Football is the epitome of a team sport, but a handful of matchups will prove to be more important than others when the Seattle Seahawks and San Francisco 49ers square off in the 2014 NFC Championship Game.
The NFC West rivals have faced each other twice this season, with both teams winning at home. Given their level of familiarity and strong defenses, this will likely be a close game that comes down to a few crucial plays.
In what is sure to be a competitive game, keep your eyes on the following matchups. Whoever wins these battles will likely propel their team to victory on Sunday.
Vernon Davis vs. Seahawks secondary
Vernon Davis had another spectacular season, finishing third in the NFL with 13 touchdown catches and leading all tight ends with an average of 16.3 yards per reception.
However, he's likely in for a nightmare against a Seattle defense that has made a habit of shutting down big-name tight ends.
Davis had just six catches in his last four games against Seattle. This season, he caught three passes for 20 yards in their first meeting and two passes for 21 yards in the rematch. That's not exactly the production you'd expect from an elite tight end.
Of course, one of his two catches in the December matchup was a touchdown, and it helped propel San Francisco to a 19-17 victory.
If Davis can cause some problems in the red zone on Sunday, the Niners will be in a great position. But if the Seahawks shut him down like they did Jimmy Graham last week (one catch for eight yards), Seattle will advance.
49ers O-Line vs. Seahawks D-Line
The noise at CenturyLink Field in Seattle is well-known, and the players most affected by the crowd are opposing offensive linemen.
Football is a game of milliseconds, and with linemen looking at the ball to see when it's snapped rather than listening to the quarterback's call, they are put in an uphill battle against the hard-charging defensive linemen of Seattle.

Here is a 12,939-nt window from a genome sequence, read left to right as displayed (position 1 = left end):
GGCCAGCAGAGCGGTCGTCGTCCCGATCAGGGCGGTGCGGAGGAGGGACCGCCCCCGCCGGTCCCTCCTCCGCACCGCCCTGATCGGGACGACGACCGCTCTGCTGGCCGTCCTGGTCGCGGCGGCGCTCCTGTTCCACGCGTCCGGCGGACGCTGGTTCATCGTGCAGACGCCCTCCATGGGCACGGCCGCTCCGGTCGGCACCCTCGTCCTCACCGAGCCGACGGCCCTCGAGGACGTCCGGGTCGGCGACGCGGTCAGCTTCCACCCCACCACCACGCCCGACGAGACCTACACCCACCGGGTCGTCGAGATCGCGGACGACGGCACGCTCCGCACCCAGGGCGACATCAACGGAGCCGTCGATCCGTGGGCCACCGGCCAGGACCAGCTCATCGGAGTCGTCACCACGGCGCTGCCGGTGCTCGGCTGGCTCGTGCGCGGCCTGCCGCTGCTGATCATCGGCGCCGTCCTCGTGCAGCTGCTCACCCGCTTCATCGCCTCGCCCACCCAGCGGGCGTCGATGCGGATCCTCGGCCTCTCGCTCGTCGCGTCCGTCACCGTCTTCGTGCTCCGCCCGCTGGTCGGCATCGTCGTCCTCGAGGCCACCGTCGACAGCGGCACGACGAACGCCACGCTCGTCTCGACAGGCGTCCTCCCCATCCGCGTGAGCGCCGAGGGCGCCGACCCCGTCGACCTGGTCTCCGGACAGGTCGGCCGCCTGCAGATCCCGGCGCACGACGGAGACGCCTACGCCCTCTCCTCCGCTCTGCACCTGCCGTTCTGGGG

The Niners offensive line (Joe Staley, Mike Iupati, Jonathan Goodwin, Alex Boone and Anthony Davis) will need to play their best game of the season to contain the Seahawks front four. If they can keep the Seattle defense off of Colin Kaepernick, they will advance to their second consecutive Super Bowl.
But if Kaepernick is pressured throughout the game, look for the opportunistic Seahawks secondary to turn his rash decisions into turnovers.
Seattle's receivers vs. San Francisco secondary
The Seahawks passing game has struggled in recent weeks, with Russell Wilson averaging just 157.6 passing yards per game over his last five outings. And with no Sidney Rice or Percy Harvin this week, the pressure will be on Golden Tate, Doug Baldwin and the rest of the Seahawks receiving core.
Unfortunately, they will be facing one of the toughest secondaries in the league. San Fran ranked fifth in the NFL this season in receiving touchdowns allowed (19), and it's allowing just 15.5 points per game in the playoffs.
If Seattle is going to win on Sunday, it will need huge contributions from its receivers.